Folakunle Oshun im Interview mit Wolfgang Tillmans
Wolfgang Tillmans on his “Fragile” Lifework by Folakunle Oshun
Wolfgang Tillmans on his “Fragile” Lifework
by Folakunle Oshun
Before I met Wolfgang Tillmans at his Berlin studio in March 2020, I had been told by friends there was really nothing new to write about the artist, and it seemed most of the themes in his practice had been covered in other writings. The exhibition partners advised me to focus on Fragile, his ambitious exhibition, which is soon to open in Lagos. This seemed like good advice, but I was more curious about the man: What made him tick? What did he think about his art in a space like Berlin with countless other artists sharing a similar aesthetic?
I arrived at Tillmans’s studio early, and in the most authentic Berlin fashion, I was offered coffee and cake as I waited for the artist. He soon arrived, and we began.
First, he gave me a tour of his studio, explaining in detail the processes involved in producing some of the work installed on his studio walls. When our conversation began, we swayed from the materiality of his work to the inspiration behind his photographs. One thing became apparent: Tillmans immerses himself into his work to such an extent that there is no actual differentiation between the artist and his work.
When we got to the subject of his forthcoming exhibition, he told me Fragile was not explicitly created for the city, but, even so, as a Lagosian, I could identify points of convergence.
With a population of 22 million people and counting, Lagos, naturally, is presented as a tough place to live. A 2019 article by the World Economic Forum suggests that Lagos and eleven other cities across the world will be submerged in water by 2100. In contrast to the hitherto hostile and gritty character of the city, we can begin to perceive Lagos’s urban and ecological space as fragile. A shoreline exposed to the fierceness of the Atlantic strikes a parallel with the political and social uncertainties plaguing Lagos’s inhabitants. Both the city and its people have a measure of fragility in their lives; this is what makes Lagos Lagos.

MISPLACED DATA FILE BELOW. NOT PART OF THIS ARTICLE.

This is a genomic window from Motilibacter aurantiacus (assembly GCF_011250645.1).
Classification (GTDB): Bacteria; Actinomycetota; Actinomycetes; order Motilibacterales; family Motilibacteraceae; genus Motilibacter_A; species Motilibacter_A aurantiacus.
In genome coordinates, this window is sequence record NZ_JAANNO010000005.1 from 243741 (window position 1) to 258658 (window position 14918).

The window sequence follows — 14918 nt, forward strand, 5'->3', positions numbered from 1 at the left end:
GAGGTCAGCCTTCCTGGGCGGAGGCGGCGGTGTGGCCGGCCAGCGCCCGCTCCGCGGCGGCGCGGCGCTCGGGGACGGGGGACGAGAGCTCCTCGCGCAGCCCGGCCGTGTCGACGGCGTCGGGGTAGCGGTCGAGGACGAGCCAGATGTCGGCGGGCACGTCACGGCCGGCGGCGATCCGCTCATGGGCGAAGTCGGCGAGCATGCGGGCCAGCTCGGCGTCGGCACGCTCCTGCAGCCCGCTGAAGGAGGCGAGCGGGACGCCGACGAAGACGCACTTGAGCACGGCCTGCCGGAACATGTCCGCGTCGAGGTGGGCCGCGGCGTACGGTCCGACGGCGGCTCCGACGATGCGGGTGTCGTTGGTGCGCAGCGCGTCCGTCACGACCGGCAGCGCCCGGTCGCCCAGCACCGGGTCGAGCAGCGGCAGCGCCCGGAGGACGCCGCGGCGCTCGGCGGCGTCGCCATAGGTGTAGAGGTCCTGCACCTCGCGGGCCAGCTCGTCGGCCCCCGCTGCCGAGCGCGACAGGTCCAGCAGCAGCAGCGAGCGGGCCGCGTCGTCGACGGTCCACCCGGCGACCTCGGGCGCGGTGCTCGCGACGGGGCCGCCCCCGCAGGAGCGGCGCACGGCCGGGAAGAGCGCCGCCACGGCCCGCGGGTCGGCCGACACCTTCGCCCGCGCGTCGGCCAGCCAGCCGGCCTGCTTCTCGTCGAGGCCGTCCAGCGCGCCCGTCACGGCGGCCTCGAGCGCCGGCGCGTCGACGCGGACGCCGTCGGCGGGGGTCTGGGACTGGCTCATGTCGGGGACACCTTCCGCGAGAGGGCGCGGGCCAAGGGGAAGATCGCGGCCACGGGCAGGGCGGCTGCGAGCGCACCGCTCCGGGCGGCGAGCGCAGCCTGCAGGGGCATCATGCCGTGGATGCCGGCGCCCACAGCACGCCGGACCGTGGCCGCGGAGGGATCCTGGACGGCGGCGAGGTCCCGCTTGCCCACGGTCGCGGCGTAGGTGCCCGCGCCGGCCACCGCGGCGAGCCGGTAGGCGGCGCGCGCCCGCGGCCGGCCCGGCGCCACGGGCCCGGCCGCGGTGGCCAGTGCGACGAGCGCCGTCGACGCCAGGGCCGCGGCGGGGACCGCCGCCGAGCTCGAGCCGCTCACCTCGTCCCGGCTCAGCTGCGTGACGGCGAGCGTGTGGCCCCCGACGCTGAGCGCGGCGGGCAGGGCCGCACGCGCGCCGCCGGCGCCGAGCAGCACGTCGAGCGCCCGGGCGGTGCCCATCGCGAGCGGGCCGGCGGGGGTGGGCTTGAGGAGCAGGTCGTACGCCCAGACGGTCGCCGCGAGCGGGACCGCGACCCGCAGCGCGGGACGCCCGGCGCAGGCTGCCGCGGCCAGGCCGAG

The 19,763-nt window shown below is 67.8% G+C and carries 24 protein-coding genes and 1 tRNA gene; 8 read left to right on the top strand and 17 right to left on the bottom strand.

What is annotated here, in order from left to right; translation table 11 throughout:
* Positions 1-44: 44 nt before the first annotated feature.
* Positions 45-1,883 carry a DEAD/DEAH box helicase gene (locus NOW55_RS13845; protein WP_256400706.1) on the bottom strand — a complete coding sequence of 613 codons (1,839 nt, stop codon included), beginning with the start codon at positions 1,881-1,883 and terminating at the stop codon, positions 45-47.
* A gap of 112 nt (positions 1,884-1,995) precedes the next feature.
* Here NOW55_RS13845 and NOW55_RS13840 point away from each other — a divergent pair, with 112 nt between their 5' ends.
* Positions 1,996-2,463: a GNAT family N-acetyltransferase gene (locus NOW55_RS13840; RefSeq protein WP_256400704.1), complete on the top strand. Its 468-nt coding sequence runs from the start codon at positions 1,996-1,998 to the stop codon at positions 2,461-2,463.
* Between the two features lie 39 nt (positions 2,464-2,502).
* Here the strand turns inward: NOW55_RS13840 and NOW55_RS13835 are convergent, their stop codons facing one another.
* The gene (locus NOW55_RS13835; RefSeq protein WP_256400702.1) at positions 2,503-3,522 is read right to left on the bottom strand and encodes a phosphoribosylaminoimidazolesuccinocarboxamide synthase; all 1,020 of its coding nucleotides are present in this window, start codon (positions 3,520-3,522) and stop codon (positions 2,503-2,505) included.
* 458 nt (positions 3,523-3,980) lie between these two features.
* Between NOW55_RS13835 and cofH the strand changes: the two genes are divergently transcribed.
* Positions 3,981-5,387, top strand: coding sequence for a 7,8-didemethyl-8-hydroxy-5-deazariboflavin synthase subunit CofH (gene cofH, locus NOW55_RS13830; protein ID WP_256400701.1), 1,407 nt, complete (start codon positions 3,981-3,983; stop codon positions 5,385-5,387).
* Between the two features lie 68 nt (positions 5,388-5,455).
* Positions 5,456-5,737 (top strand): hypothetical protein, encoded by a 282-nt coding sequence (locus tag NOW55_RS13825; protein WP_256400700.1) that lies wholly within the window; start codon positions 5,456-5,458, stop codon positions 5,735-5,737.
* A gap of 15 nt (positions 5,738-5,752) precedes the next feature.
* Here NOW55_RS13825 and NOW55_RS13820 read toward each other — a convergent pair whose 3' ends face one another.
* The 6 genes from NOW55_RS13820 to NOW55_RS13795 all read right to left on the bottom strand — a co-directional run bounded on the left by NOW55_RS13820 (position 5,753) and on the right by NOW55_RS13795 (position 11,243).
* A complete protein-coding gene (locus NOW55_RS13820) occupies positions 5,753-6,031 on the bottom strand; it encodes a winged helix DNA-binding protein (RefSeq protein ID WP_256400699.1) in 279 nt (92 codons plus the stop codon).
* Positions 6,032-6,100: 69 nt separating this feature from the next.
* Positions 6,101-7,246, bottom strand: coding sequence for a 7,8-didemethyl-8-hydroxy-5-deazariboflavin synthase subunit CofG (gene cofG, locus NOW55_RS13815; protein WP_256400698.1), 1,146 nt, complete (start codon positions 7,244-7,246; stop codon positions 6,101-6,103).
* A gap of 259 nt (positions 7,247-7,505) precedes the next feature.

When Fragile finally lands in Lagos, it will be interesting to see what other connections will be made between the city and Tillmans’s exhibition. Perhaps an emotional exchange is expected. The artist’s approach expresses the fragility of life and removes boundaries whether through unframed photographs or exposing the edges of his prints, or manipulating techniques and conventions that lend his abstract works sculptural and self-reflective qualities. The city of Lagos, I imagine, might conceive of Tillmans’s unconventional borders as the Atlantic unleashed!
Enjoy the transcript of our interview below.
Folakunle Oshun (FO): I have been thinking about how a Lagos audience would perceive your work.
Wolfgang Tillmans (WT): That’s an interesting question. Everybody, at least in West Africa, seems to think that Lagos is the coolest and probably the leading city.
FO: I think we’re noisemakers. We’re loud. I mean, there’s a lot of talent in Lagos; there’s lots of pedigree and history, but it’s a city that accentuates whatever you put there, and it magnifies it. So we just take on this position of leadership. There’s a vast population, so many people are quite receptive, and people are open to new ideas. The people are super aspirational, so whatever finds its way to Lagos is amplified.
WT: Does religion not hamper that?
FO: I wouldn’t say it hampers it. It shapes it. As compared to ten years ago, the art scene in Lagos is much more open-minded and liberal, but, yeah, religion is still a huge part of our existence. I don’t think it’s a bad thing; I think it’s sort of a necessity to respond and survive in a super harsh environment. As the saying goes, “religion is an opium of the poor.” It’s the only other thing; it’s either that or depression. But back to your work.
Most people I talked to here say, “Oh! The early 90s underground Berlin . . . this was the guy.” This movement – making images of random people, portraits, the underground, the gay scene, all of that. But I’m reading your most recent publication, and it’s extremely political. So, did your gaze change over this period or were you also political at that time, and what was the politics of the day?